Hi. My name is Ross Kilbride and I have a condition called Asperger’s Syndrome, which means I’m on the Autism Spectrum. To those who may think it’s a curse, for me, it’s more of a blessing. I’ve always been one of the lucky ones. I’ve always had a caring family, caring friends, caring teachers. Always had many opportunities to make the best of myself. So yes, I’ve had it pretty easy compared to perhaps others on the Autism Spectrum. Some people I know didn’t get a diagnosis until much later in their lives. Those same people lived with the consequences of social exclusion, bullying, relationship difficulties, and just not meeting the needs of a society that demands people look you in the eye when they talk to you.
Why education is so important
I think the important thing to note is that people on the Spectrum shouldn’t always try to mask who they are, to make accommodations for the rest of the world. Sometimes, the rest of the world needs to make accommodations for us. People need to learn the difference between changing someone and getting them to behave in a way more fitting for the people around them. For example, something like stimming, which is a repetitive series of actions, is OK because it can be a way to relieve stress. But then, sometimes someone on the Spectrum can ask for something in a rude tone without actually realising it-so, it’s good to make people aware of such things. The difference is, one is something that’s actually good but that some people may deem to be inappropriate and the other is inappropriate. But, of course the more you learn about someone you know with Autism, the more you learn to start understanding them. That is why, education is important for both those on the Spectrum, and those not on it (or ‘Neurotypical’, which is the scientific term for someone like that).
Looking at the positive of Autism
What an article about Autism this would be, however, if I only spoke of the negative and didn’t shed light on the positives and some of the great minds and influences who either were Autistic or were believed to have been: Andy Warhol, Albert Einstein, Charles Darwin, Courtney Love, Steve Jobs (OK, I understand he was a controversial figure but he still had a great mind, regardless) and many more. It goes to show that Autism isn’t a burden – in many ways, it’s a way of giving back to the world, and is something that can push people beyond the limitations of their imaginations.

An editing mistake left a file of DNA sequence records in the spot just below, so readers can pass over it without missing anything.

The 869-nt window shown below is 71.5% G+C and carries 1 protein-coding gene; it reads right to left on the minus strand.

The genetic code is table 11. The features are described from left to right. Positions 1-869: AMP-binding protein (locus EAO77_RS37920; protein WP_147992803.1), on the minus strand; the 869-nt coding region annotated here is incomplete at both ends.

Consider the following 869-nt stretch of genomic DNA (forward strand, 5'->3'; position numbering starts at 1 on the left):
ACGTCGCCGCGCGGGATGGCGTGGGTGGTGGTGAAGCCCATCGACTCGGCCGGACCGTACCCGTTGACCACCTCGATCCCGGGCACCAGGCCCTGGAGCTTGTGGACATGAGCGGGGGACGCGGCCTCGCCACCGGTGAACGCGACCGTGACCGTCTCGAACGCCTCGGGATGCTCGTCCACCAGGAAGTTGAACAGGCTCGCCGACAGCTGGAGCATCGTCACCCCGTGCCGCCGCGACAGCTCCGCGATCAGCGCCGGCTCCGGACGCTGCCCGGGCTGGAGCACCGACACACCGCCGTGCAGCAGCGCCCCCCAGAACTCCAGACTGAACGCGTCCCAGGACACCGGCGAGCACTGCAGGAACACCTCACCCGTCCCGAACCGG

Sometimes though for people on the Spectrum, when they’re younger and they feel like outcasts or people that this world just doesn’t understand, it can be hard to believe that, themselves. They can feel weird, not as smart as the others, or just wonder why it’s so hard to maintain a friendship. That is why, it’s the people in their lives, the positive influences, like their teachers, parents, or friends (because why assume that just because you’re on the Spectrum, that that automatically disqualifies you from having friends?) who are the ones to give them that push and help them realise their worth.
Let’s get to know each other
If you see someone on the Spectrum, who is sitting alone at lunch or being bullied, it’s up to you to be that difference in that person’s life and to step in and be a friend in need. Like I say, this was something that I personally experienced very, very little of but some other kids haven’t been as lucky. But, like I say, if you see something, say something. Do something. Don’t expect to be seen as a hero or do it simply for reputation – do it because you actually care. And this kid, you never know, could end up realising that there is someone who cares about them and that could be all they need to have the kind of chain reaction which turns them into something big or at the very least, helps them love themselves a little bit more.
I would like to conclude this article by saying it’s people on the Spectrum who put the ‘Awe’ in ‘Autism.’ It’s strange to me that we see the world in black and white when there are so many colours on the rainbow that is the Autistic Spectrum.